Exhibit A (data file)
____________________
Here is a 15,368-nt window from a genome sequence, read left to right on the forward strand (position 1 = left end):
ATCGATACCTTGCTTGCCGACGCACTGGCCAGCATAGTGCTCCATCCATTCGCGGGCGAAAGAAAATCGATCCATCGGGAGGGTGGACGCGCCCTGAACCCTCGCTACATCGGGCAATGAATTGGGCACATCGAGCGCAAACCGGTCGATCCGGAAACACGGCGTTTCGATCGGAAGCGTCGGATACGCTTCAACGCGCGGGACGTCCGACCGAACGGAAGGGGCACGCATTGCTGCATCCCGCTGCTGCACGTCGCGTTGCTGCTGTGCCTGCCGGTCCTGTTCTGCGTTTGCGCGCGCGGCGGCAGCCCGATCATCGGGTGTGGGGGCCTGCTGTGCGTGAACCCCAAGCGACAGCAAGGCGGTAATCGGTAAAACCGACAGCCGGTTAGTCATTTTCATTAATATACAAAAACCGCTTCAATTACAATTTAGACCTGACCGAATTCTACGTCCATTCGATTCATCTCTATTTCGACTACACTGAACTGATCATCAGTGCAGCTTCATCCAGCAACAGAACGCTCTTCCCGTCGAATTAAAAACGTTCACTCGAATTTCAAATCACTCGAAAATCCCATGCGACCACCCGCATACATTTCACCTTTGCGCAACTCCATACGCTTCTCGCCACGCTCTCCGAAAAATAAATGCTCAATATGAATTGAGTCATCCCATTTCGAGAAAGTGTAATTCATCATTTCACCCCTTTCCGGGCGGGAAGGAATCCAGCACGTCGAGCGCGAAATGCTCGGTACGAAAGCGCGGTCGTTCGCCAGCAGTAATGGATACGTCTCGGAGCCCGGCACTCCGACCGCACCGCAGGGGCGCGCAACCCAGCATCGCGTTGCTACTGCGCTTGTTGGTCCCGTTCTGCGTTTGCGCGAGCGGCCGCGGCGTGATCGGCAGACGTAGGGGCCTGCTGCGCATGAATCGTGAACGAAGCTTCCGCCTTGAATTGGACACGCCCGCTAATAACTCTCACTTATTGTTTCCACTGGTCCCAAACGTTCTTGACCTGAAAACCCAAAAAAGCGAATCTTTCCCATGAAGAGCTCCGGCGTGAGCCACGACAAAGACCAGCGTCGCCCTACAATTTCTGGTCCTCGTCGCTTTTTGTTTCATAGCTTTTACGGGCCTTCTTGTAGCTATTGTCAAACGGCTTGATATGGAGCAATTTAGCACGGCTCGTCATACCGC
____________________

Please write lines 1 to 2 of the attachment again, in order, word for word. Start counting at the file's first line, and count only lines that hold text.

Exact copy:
Here is a 15,368-nt window from a genome sequence, read left to right on the forward strand (position 1 = left end):
ATCGATACCTTGCTTGCCGACGCACTGGCCAGCATAGTGCTCCATCCATTCGCGGGCGAAAGAAAATCGATCCATCGGGAGGGTGGACGCGCCCTGAACCCTCGCTACATCGGGCAATGAATTGGGCACATCGAGCGCAAACCGGTCGATCCGGAAACACGGCGTTTCGATCGGAAGCGTCGGATACGCTTCAACGCGCGGGACGTCCGACCGAACGGAAGGGGCACGCATTGCTGCATCCCGCTGCTGCACGTCGCGTTGCTGCTGTGCCTGCCGGTCCTGTTCTGCGTTTGCGCGCGCGGCGGCAGCCCGATCATCGGGTGTGGGGGCCTGCTGTGCGTGAACCCCAAGCGACAGCAAGGCGGTAATCGGTAAAACCGACAGCCGGTTAGTCATTTTCATTAATATACAAAAACCGCTTCAATTACAATTTAGACCTGACCGAATTCTACGTCCATTCGATTCATCTCTATTTCGACTACACTGAACTGATCATCAGTGCAGCTTCATCCAGCAACAGAACGCTCTTCCCGTCGAATTAAAAACGTTCACTCGAATTTCAAATCACTCGAAAATCCCATGCGACCACCCGCATACATTTCACCTTTGCGCAACTCCATACGCTTCTCGCCACGCTCTCCGAAAAATAAATGCTCAATATGAATTGAGTCATCCCATTTCGAGAAAGTGTAATTCATCATTTCACCCCTTTCCGGGCGGGAAGGAATCCAGCACGTCGAGCGCGAAATGCTCGGTACGAAAGCGCGGTCGTTCGCCAGCAGTAATGGATACGTCTCGGAGCCCGGCACTCCGACCGCACCGCAGGGGCGCGCAACCCAGCATCGCGTTGCTACTGCGCTTGTTGGTCCCGTTCTGCGTTTGCGCGAGCGGCCGCGGCGTGATCGGCAGACGTAGGGGCCTGCTGCGCATGAATCGTGAACGAAGCTTCCGCCTTGAATTGGACACGCCCGCTAATAACTCTCACTTATTGTTTCCACTGGTCCCAAACGTTCTTGACCTGAAAACCCAAAAAAGCGAATCTTTCCCATGAAGAGCTCCGGCGTGAGCCACGACAAAGACCAGCGTCGCCCTACAATTTCTGGTCCTCGTCGCTTTTTGTTTCATAGCTTTTACGGGCCTTCTTGTAGCTATTGTCAAACGGCTTGATATGGAGCAATTTAGCACGGCTCGTCATACCGC